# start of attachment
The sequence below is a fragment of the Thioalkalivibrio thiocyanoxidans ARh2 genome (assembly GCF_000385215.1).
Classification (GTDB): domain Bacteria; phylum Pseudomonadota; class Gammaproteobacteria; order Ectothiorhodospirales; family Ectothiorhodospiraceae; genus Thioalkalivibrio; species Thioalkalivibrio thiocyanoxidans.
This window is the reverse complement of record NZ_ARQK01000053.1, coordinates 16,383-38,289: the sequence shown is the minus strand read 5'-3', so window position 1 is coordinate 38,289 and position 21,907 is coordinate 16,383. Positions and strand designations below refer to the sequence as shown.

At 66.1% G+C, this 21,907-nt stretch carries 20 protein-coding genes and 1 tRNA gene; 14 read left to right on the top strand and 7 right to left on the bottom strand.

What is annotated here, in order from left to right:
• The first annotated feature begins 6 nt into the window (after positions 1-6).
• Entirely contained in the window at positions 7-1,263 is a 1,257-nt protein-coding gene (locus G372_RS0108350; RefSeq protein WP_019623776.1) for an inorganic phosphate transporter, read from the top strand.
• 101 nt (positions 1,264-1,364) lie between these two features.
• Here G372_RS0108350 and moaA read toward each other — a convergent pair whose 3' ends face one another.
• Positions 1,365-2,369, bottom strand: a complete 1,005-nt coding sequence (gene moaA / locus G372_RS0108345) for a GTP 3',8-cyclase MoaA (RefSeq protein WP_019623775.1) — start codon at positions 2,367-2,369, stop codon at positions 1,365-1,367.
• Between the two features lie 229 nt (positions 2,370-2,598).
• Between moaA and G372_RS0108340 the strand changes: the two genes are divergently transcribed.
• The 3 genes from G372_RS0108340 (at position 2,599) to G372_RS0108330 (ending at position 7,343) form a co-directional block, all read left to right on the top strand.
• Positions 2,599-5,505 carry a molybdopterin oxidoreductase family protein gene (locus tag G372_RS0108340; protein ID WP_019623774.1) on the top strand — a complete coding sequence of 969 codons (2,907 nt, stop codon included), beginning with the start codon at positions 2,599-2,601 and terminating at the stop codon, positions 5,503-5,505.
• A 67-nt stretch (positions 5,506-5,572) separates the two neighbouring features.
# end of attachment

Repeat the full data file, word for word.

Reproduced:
The sequence below is a fragment of the Thioalkalivibrio thiocyanoxidans ARh2 genome (assembly GCF_000385215.1).
Classification (GTDB): domain Bacteria; phylum Pseudomonadota; class Gammaproteobacteria; order Ectothiorhodospirales; family Ectothiorhodospiraceae; genus Thioalkalivibrio; species Thioalkalivibrio thiocyanoxidans.
This window is the reverse complement of record NZ_ARQK01000053.1, coordinates 16,383-38,289: the sequence shown is the minus strand read 5'-3', so window position 1 is coordinate 38,289 and position 21,907 is coordinate 16,383. Positions and strand designations below refer to the sequence as shown.

At 66.1% G+C, this 21,907-nt stretch carries 20 protein-coding genes and 1 tRNA gene; 14 read left to right on the top strand and 7 right to left on the bottom strand.

What is annotated here, in order from left to right:
• The first annotated feature begins 6 nt into the window (after positions 1-6).
• Entirely contained in the window at positions 7-1,263 is a 1,257-nt protein-coding gene (locus G372_RS0108350; RefSeq protein WP_019623776.1) for an inorganic phosphate transporter, read from the top strand.
• 101 nt (positions 1,264-1,364) lie between these two features.
• Here G372_RS0108350 and moaA read toward each other — a convergent pair whose 3' ends face one another.
• Positions 1,365-2,369, bottom strand: a complete 1,005-nt coding sequence (gene moaA / locus G372_RS0108345) for a GTP 3',8-cyclase MoaA (RefSeq protein WP_019623775.1) — start codon at positions 2,367-2,369, stop codon at positions 1,365-1,367.
• Between the two features lie 229 nt (positions 2,370-2,598).
• Between moaA and G372_RS0108340 the strand changes: the two genes are divergently transcribed.
• The 3 genes from G372_RS0108340 (at position 2,599) to G372_RS0108330 (ending at position 7,343) form a co-directional block, all read left to right on the top strand.
• Positions 2,599-5,505 carry a molybdopterin oxidoreductase family protein gene (locus tag G372_RS0108340; protein ID WP_019623774.1) on the top strand — a complete coding sequence of 969 codons (2,907 nt, stop codon included), beginning with the start codon at positions 2,599-2,601 and terminating at the stop codon, positions 5,503-5,505.
• A 67-nt stretch (positions 5,506-5,572) separates the two neighbouring features.